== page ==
Rodolfo Guzmán is a Chilean ambassador. But not in the usual sense. Because, rather than sitting behind a desk, the master chef stands in the kitchen of his Boragó restaurant in Santiago de Chile, whipping up aware-ness of the Andean republic. He does so with his avant-gardist Endemic Cuisine, which only uses ingredients from Chile and attracts guests from all over the world. Rare ingredients that are not available here in Europe, such as white strawberries from the city of Purén, or Kra Kra fish from Easter Island, delight even the most discerning gourmets and prove that: politics can also be pleasant.
At the beginning, there was nothing to suggest that Guzmán would one day be a culinary ambassador for his native country. After all, he was set for a career as a professional water skier. But when it didn't pan out, despite his considerable talent, he attended cookery school to start training as a chef – a decision that still amazes him to this day: "I never thought of becoming a chef. I somehow just fell into it. But I loved it. I always had a great time in the kitchen." After completing his training in 2000, Guzmán moved to Spain to refine his skills.
Back then, Spain set the standard for modern cuisine, and the country was at its culinary pinnacle at the time. He enjoyed stints at the restaurants Azul Profundo and Balzac in Madrid, before landing at the famous Mugaritz in the Basque Country, run by Andoni Luis Aduriz. In 2004, he was drawn back to his beloved homeland, where over the subsequent years he worked in many positions in the kitchen and, after becoming head chef, became the partner in a restaurant.
In 2007, the time had finally come: Guzmán opened his own restaurant, Boragó, where he has since been realising his dream of a cuisine based on the endemic environment of Chile, a form of cooking
that cites the treasures of the country and reflects its richness and idiosyncrasies. "At Mugaritz I learned a lot, but the most important thing I learned was that the only limits are those that we set ourselves. It really opened my eyes. That's when I understood that we are culinary multimillionaires in Chile."
Guzmán only uses ingredients that originate from Chile. This also includes rare and unusual ingredients that were used by the indigenous peoples long before the Spanish arrived. Once or twice a week, Guzmán and his team go out foraging for ingredients for his restaurant – and they occasionally find some very rare ones. Such as mushrooms that only grow in native forest and only sprout from the ground every couple of years. From the Chilean treasures that they collect, Guzmán creates spectacular dishes, some of which he refines using ancient indigenous preparation techniques. The whole team share this enthusiasm: one day they might be up at an elevation of 3000 metres cutting a wild fruit that only grows one week a year and nowhere else on earth, and then the next day be cutting equally rare rock plants down at the coast. The result? Delicious creations such as Mapuches eggs al rescoldo, smoked cow on tepú with spicy wild herbs, or his Rica Rica fermented ice cream and chañar macaron. It didn't take long, of course, for his creativity to be discovered and the first awards to start rolling in: In 2007, Boragó was named Best New Restaurant by El Mercurio's Wikén magazine.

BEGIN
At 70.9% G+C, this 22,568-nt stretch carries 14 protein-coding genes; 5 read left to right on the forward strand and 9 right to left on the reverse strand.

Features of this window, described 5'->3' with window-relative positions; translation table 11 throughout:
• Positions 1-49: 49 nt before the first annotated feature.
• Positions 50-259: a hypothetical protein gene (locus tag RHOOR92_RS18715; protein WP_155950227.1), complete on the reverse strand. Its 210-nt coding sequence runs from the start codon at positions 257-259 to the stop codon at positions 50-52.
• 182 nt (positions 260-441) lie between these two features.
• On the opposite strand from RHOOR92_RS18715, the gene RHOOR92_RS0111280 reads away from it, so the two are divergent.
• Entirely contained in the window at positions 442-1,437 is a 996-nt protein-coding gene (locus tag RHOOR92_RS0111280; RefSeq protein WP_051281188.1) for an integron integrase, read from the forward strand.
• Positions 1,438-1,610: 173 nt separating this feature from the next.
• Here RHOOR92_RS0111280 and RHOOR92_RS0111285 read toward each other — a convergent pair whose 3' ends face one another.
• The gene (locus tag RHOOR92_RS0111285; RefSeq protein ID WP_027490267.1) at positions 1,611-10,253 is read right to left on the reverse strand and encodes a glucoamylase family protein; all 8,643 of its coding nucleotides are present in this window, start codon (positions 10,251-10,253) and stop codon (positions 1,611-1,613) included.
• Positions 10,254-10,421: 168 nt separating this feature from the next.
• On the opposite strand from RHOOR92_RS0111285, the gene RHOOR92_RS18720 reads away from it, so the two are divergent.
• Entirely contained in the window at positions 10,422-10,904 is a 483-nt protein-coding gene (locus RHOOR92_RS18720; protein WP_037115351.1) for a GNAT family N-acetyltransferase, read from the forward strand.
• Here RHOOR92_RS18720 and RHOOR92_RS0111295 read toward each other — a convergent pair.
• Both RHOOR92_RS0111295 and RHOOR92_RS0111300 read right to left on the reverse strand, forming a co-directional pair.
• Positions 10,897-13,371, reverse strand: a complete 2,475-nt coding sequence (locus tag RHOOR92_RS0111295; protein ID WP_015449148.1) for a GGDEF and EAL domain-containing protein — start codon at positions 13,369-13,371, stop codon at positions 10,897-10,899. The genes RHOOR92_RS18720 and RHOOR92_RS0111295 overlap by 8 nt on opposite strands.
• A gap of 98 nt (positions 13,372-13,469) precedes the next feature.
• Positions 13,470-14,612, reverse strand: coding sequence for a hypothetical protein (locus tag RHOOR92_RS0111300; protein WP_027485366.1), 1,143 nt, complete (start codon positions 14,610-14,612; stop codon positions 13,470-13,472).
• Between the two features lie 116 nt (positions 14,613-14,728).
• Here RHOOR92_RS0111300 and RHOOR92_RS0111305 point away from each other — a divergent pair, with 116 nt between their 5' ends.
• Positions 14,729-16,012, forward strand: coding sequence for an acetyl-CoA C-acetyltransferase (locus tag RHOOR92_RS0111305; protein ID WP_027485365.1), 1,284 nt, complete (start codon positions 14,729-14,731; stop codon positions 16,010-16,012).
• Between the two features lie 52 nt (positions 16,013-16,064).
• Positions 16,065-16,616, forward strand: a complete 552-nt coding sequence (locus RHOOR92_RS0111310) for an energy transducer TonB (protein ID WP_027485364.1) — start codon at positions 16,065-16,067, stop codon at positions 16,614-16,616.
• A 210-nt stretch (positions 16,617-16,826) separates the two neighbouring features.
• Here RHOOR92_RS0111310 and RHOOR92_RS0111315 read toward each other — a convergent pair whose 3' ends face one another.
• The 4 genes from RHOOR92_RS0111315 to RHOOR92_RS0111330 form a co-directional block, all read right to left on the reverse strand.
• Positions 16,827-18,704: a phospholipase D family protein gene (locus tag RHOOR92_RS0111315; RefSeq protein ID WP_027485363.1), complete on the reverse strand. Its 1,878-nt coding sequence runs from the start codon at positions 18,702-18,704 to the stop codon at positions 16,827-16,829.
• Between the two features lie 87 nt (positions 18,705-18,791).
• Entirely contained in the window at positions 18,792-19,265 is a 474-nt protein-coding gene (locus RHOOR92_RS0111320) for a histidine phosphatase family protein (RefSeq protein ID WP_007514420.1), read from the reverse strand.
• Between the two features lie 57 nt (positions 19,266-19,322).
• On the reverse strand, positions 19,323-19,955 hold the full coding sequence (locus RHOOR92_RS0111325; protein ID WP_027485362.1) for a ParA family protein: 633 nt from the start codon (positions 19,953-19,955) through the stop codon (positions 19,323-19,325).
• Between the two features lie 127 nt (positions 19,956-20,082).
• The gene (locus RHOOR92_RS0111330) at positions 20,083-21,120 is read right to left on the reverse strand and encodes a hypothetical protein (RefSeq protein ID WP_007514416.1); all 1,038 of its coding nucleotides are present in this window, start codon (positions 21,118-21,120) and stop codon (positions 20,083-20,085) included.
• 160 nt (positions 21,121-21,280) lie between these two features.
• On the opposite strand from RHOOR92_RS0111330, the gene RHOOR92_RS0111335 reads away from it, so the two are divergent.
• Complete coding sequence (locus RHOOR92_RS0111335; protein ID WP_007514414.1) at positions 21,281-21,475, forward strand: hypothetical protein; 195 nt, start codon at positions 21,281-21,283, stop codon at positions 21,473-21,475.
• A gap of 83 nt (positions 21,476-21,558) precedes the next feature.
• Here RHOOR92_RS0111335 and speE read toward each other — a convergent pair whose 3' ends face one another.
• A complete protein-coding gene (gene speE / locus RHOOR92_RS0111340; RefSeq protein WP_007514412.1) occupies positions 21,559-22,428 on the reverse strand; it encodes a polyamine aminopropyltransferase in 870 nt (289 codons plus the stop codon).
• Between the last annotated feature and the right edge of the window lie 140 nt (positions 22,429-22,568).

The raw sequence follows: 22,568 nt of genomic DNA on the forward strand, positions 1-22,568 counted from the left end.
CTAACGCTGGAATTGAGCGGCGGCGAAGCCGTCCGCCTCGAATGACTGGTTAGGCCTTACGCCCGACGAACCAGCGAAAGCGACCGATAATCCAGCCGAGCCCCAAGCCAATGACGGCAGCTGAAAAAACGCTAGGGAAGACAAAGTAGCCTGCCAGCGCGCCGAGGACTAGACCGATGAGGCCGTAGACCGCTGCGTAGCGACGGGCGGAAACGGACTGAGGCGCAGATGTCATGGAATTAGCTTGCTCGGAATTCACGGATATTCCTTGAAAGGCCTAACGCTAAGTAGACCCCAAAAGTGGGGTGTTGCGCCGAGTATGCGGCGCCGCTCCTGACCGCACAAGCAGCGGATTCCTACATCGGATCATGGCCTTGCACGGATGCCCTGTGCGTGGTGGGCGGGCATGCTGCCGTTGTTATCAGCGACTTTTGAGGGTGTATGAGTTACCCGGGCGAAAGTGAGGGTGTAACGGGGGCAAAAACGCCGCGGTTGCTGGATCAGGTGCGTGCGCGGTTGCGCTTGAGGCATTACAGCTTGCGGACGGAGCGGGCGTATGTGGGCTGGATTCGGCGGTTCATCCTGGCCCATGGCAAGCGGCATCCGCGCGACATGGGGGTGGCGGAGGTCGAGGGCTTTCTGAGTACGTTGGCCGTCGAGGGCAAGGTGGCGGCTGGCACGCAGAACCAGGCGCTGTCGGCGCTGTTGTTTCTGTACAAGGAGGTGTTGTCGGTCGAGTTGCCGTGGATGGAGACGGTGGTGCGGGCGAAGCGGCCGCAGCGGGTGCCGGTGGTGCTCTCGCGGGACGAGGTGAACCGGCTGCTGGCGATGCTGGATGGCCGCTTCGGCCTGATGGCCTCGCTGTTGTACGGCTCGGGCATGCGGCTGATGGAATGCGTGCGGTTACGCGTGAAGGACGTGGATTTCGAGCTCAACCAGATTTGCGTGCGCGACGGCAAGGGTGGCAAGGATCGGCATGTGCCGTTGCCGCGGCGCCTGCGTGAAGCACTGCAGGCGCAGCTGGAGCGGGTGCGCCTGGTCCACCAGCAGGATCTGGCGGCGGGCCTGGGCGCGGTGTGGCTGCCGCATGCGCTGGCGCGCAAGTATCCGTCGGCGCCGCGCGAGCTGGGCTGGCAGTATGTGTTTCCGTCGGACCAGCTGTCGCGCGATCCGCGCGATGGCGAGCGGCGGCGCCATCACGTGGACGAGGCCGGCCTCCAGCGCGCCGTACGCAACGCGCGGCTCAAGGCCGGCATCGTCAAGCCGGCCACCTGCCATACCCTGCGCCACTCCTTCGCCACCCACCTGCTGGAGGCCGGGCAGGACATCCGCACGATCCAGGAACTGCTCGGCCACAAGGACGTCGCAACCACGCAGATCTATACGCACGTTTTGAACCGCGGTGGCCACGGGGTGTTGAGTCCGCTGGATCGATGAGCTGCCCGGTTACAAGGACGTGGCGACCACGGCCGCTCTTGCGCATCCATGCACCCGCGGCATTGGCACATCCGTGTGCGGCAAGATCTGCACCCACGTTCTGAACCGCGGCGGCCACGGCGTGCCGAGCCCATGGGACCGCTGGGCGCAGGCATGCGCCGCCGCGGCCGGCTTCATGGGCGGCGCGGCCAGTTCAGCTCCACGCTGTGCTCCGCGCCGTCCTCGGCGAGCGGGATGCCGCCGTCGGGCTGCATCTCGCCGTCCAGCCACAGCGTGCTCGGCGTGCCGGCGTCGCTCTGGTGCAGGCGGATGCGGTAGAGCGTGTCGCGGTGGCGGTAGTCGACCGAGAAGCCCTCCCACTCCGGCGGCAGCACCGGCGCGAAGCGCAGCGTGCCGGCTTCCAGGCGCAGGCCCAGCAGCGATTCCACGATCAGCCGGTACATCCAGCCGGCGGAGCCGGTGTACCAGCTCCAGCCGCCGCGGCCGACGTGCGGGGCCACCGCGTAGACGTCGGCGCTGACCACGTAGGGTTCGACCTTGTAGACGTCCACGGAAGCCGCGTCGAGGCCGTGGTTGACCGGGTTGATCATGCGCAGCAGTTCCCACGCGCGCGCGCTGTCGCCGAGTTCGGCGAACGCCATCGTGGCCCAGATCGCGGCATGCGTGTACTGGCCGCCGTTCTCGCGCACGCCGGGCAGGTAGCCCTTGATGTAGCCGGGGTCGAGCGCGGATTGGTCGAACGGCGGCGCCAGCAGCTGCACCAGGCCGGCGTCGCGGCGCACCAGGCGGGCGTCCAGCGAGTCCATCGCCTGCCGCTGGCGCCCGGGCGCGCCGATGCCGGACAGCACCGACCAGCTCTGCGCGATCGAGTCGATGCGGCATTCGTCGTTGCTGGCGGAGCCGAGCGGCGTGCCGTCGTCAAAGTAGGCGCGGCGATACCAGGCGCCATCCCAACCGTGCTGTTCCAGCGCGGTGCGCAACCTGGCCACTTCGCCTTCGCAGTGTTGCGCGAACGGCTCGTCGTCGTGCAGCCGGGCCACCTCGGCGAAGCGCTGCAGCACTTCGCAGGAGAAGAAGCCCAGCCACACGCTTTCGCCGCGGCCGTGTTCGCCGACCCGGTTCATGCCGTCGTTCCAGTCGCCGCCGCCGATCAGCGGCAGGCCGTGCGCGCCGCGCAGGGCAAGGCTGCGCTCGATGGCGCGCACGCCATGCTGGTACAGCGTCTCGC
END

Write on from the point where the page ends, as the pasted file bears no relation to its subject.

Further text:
After more honors, the restaurant also made it onto the WBP Stars list of the 60 Best Restaurants in the World in 2012. Rodolfo Guzmán is a culinary ambassador for his home country Chile. With his cuisine based on the endemic environment of his country, which relies purely on ingredients from Chile, he raises awareness of the country's richness and diversity among gourmets. As befits an ambassador, he thereby nurtures culinary relationships with gourmets from all over the world.
A different top chef each month. It doesn‘t matter which continent or country they come from or whether they serve traditional, fusion or molecular cuisine. What matters most is the variety. And, of course, the high quality of the dishes.
Eckart Witzigmann, Chef of the Century and patron of Restaurant Ikarus, implemented the concept successfully from 2003 to 2013, together with Executive Chef Roland Trettl. Since January 2014, the Ikarus Concept has been continued under the patronage of Eckart Witzigmann and guidance of Martin Klein, who for many years was the partner and Chef de Cuisine of former Executive Chef Roland Trettl. Unique instead of mainstream, multi-faceted instead of simplistic, bold instead of boring, and cosmopolitan instead of narrow-minded will continue to be the motto under Martin. The result? Satisfied bons vivants who relish fine cuisine.
For the chefs of Restaurant Ikarus, the guest chef concept means adapting to a new menu, a new top chef and a new philosophy each and every month. This demands a high degree of talent, versatility and team spirit.
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Images © Helge Kirchberger / Red Bull Hangar-7